Six years later, adolescents who attended the interventions had about half the rate of depression, anxiety and other diagnoses than children of divorce who didn't get such counseling, a new study says. Those with emotional problems initially were less likely to act out after the intervention and had fewer mental health problems as they got older. They were also less prone to drug and alcohol abuse.
"You catch problems early, you make early changes in key skills, and you see a reduction in the level of problems," says Irwin Sandler, a psychologist at Arizona State University and a co-author of the study.
The researchers previously had reported that six months after the intervention they saw less acting out in children who experienced divorce. But the latest work indicates the effect of learning these skills grew stronger over the years, Sandler says. He adds there's no reason the same types of counseling wouldn't work for fathers, too.
Sandler and his colleagues report their findings in tomorrow's issue of the Journal of the American Medical Association.
Roughly 1.5 million American children each year endure the divorce of their parents. Teens whose parents split up are more prone than those in intact families to suffer emotional distress, to drop out of school, and to become pregnant.
The new study analyzed the effectiveness of two initiatives in which newly divorced Phoenix-area women learned parenting skills -- things such as the importance of one-on-one and family time with their children, and the need for consistent and meaningful discipline. One also provided coping skills for children of the women, all of whom had custody after their divorce.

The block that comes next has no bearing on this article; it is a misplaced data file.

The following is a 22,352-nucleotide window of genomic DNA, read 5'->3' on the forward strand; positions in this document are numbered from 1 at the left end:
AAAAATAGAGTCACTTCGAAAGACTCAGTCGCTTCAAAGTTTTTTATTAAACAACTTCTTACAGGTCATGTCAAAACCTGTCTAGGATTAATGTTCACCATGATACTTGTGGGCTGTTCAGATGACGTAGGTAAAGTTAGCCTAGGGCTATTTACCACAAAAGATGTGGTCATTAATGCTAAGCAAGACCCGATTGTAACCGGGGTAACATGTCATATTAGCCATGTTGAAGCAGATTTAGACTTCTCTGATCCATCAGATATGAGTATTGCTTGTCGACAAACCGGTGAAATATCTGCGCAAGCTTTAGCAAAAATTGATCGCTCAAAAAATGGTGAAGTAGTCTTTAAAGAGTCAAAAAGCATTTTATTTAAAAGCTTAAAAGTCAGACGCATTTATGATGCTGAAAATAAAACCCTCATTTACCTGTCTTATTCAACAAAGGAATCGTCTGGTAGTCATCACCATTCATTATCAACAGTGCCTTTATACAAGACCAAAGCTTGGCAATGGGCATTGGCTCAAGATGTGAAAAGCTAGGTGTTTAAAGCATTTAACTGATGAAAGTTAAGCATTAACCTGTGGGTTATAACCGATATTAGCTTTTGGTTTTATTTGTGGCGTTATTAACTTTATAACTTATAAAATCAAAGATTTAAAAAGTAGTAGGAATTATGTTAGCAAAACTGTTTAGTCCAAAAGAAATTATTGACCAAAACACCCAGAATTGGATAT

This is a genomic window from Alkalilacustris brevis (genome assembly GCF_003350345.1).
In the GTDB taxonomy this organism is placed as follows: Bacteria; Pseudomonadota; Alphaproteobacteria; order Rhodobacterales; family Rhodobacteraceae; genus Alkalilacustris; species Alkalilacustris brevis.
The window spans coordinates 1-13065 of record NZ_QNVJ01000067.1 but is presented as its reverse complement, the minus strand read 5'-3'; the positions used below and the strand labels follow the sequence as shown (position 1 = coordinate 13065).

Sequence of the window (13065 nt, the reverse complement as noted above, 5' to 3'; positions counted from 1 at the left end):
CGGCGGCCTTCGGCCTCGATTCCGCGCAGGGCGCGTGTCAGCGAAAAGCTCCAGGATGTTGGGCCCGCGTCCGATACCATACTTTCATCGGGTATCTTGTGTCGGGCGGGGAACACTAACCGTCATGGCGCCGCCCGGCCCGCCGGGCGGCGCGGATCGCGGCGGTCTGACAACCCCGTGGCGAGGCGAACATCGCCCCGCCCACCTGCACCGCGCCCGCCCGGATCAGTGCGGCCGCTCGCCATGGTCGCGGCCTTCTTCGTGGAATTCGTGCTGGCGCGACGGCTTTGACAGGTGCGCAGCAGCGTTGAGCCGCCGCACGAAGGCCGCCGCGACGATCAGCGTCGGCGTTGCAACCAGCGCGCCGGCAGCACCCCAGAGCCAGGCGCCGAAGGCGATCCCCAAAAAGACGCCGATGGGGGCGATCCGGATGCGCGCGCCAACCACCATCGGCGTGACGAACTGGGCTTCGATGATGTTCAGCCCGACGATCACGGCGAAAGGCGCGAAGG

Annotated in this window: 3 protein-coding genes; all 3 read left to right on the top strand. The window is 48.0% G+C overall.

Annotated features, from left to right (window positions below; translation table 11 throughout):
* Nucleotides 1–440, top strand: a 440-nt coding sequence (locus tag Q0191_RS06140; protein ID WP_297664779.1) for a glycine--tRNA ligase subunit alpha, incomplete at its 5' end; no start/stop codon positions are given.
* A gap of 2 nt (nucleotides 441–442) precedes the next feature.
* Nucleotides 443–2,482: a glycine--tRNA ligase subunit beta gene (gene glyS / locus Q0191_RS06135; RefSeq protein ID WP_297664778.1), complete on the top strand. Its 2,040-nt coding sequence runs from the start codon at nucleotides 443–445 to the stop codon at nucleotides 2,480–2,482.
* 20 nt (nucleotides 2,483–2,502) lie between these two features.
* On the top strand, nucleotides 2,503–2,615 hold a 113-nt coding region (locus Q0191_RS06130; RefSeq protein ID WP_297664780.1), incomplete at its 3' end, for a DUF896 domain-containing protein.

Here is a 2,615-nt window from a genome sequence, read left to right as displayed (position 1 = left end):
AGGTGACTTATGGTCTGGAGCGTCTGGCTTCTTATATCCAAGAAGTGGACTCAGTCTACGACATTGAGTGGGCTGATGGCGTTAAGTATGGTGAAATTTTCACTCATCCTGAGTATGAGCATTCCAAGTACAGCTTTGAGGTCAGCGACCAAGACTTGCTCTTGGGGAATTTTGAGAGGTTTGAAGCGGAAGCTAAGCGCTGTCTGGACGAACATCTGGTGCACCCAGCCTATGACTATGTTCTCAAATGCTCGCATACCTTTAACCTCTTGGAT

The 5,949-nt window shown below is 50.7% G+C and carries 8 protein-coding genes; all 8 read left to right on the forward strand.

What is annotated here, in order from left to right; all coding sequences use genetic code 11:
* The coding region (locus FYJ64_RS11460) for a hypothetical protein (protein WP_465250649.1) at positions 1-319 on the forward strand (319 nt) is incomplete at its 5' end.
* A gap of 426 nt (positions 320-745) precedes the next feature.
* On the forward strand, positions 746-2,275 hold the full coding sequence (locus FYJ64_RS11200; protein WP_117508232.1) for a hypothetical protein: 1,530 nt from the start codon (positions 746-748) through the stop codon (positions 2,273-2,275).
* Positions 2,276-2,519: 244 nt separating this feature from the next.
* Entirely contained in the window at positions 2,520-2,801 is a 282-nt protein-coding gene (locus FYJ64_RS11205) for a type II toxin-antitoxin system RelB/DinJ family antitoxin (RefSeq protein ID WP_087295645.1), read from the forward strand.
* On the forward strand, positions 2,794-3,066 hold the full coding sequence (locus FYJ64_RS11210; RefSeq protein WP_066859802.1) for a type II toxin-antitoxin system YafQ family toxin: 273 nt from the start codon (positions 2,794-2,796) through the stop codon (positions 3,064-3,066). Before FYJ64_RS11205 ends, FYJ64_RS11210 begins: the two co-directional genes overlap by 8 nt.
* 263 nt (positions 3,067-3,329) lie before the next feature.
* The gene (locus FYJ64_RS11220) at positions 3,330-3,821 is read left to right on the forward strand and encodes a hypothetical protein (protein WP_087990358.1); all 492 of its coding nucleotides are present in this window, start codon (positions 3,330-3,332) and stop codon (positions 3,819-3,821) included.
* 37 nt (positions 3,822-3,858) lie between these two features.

The research team, led by psychologist Sharlene Wolchik, compared children of women in each program with a third, self-help group who were given reading materials but no face-to-face coaching. The program for women consisted of 11 group and two individual meetings; the combined program added 11 group sessions for children to the initial 11 meetings.
In all, 218 children were in the study six years later, by which time they were between the ages of 15 and 19.
Eleven percent of teens in the mother-child group had a diagnosed mental illness in the last year of the study, compared with 23.5 percent of those in the self-help group. The rate was 15 percent for teens who didn't attend the sessions but whose mothers went.
Teens in the combined program also reported about one fewer sex partners, on average, than those in the self-help group, although the effect was more modest among the children who didn't attend.
Sandler says he and his colleagues were surprised that the impact of the combined intervention wasn't markedly more impressive than that of the mother-only program. What that suggests, he adds, is that "the effect the program is having is primarily mediated through improvement in parenting."
To be sure, Sandler says, attending counseling sessions requires a commitment of time that many newly divorced parents and their children may not be able to make.
"They're juggling a lot of things, which speaks to the heroic nature of what [the volunteers] did," he says. But having that kind of structure is important, he says and, as the study indicates, can have far-reaching benefits for children of divorce.
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